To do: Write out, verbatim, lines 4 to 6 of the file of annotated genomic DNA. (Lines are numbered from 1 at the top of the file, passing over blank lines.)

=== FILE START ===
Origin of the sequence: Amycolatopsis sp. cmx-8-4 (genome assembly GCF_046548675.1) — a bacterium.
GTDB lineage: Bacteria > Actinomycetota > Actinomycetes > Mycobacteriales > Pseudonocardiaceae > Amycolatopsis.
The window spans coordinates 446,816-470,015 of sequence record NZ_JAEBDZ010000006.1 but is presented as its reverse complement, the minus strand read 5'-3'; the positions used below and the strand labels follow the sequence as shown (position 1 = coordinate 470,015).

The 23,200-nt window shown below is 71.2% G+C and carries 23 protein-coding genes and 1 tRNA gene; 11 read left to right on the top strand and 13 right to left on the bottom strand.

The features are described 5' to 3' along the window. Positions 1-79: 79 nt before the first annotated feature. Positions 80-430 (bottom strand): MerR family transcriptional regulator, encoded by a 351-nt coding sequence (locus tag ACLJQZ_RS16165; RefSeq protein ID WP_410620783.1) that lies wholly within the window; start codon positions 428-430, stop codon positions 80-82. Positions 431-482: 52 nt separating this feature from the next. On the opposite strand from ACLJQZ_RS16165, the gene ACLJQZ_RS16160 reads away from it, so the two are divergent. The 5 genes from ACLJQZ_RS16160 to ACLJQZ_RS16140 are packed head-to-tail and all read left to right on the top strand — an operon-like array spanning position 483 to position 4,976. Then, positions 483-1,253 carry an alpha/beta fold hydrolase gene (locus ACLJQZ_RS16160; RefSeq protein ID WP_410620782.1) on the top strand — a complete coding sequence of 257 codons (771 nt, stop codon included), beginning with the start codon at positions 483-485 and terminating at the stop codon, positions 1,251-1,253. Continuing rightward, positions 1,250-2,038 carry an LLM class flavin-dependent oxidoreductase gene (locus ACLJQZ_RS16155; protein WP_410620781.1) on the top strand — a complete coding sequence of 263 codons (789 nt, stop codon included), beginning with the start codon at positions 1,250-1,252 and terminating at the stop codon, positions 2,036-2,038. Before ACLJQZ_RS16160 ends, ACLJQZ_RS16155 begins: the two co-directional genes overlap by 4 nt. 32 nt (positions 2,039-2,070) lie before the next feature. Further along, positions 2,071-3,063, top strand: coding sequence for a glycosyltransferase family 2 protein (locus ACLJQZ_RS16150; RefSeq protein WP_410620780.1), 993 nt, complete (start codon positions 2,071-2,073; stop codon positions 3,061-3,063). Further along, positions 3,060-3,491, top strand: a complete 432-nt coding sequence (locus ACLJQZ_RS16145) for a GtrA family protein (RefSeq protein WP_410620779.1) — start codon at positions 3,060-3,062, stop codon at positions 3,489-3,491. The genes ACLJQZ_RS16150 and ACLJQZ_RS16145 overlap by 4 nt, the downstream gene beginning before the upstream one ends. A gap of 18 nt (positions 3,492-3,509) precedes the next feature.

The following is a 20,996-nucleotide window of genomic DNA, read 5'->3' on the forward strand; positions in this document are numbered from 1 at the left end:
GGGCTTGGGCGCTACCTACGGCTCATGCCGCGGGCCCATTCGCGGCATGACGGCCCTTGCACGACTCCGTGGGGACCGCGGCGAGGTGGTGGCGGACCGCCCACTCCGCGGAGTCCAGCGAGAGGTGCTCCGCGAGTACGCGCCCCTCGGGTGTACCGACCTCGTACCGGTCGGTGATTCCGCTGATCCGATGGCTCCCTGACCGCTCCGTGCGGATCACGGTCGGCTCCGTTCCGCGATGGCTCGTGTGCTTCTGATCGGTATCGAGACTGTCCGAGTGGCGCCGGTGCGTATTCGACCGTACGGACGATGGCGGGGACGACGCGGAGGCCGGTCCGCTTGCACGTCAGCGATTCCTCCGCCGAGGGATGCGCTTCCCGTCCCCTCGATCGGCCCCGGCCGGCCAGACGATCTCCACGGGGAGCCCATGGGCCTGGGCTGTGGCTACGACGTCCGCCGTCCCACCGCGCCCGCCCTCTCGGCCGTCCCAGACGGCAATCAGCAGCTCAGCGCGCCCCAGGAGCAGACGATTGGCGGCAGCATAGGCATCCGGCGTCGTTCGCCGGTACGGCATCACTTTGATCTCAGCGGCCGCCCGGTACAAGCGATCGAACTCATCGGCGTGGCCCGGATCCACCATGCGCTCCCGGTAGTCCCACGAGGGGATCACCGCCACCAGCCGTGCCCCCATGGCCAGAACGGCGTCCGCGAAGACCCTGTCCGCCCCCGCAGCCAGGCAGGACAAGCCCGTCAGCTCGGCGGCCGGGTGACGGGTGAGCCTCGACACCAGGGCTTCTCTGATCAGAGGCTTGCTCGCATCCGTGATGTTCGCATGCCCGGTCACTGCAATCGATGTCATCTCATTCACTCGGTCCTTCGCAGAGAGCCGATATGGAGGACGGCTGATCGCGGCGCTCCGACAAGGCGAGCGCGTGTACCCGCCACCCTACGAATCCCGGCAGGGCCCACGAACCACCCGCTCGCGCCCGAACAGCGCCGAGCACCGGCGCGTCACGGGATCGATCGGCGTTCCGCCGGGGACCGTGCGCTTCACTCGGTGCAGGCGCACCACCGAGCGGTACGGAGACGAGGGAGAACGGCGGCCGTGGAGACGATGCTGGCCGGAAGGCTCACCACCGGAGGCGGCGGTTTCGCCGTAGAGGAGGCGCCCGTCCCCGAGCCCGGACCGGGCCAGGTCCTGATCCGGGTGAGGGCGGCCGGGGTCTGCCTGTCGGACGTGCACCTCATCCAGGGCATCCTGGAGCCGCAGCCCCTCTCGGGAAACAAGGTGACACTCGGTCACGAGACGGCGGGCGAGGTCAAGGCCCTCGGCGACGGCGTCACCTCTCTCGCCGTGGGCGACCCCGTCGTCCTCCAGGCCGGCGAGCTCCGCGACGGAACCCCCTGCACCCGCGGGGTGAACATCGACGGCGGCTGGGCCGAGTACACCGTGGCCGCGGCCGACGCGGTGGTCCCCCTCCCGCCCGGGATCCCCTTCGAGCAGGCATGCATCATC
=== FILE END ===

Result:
The 23,200-nt window shown below is 71.2% G+C and carries 23 protein-coding genes and 1 tRNA gene; 11 read left to right on the top strand and 13 right to left on the bottom strand.

The features are described 5' to 3' along the window. Positions 1-79: 79 nt before the first annotated feature. Positions 80-430 (bottom strand): MerR family transcriptional regulator, encoded by a 351-nt coding sequence (locus tag ACLJQZ_RS16165; RefSeq protein ID WP_410620783.1) that lies wholly within the window; start codon positions 428-430, stop codon positions 80-82. Positions 431-482: 52 nt separating this feature from the next. On the opposite strand from ACLJQZ_RS16165, the gene ACLJQZ_RS16160 reads away from it, so the two are divergent. The 5 genes from ACLJQZ_RS16160 to ACLJQZ_RS16140 are packed head-to-tail and all read left to right on the top strand — an operon-like array spanning position 483 to position 4,976. Then, positions 483-1,253 carry an alpha/beta fold hydrolase gene (locus ACLJQZ_RS16160; RefSeq protein ID WP_410620782.1) on the top strand — a complete coding sequence of 257 codons (771 nt, stop codon included), beginning with the start codon at positions 483-485 and terminating at the stop codon, positions 1,251-1,253. Continuing rightward, positions 1,250-2,038 carry an LLM class flavin-dependent oxidoreductase gene (locus ACLJQZ_RS16155; protein WP_410620781.1) on the top strand — a complete coding sequence of 263 codons (789 nt, stop codon included), beginning with the start codon at positions 1,250-1,252 and terminating at the stop codon, positions 2,036-2,038. Before ACLJQZ_RS16160 ends, ACLJQZ_RS16155 begins: the two co-directional genes overlap by 4 nt. 32 nt (positions 2,039-2,070) lie before the next feature. Further along, positions 2,071-3,063, top strand: coding sequence for a glycosyltransferase family 2 protein (locus ACLJQZ_RS16150; RefSeq protein WP_410620780.1), 993 nt, complete (start codon positions 2,071-2,073; stop codon positions 3,061-3,063). Further along, positions 3,060-3,491, top strand: a complete 432-nt coding sequence (locus ACLJQZ_RS16145) for a GtrA family protein (RefSeq protein WP_410620779.1) — start codon at positions 3,060-3,062, stop codon at positions 3,489-3,491. The genes ACLJQZ_RS16150 and ACLJQZ_RS16145 overlap by 4 nt, the downstream gene beginning before the upstream one ends. A gap of 18 nt (positions 3,492-3,509) precedes the next feature.

The following is a 20,996-nucleotide window of genomic DNA, read 5'->3' on the forward strand; positions in this document are numbered from 1 at the left end: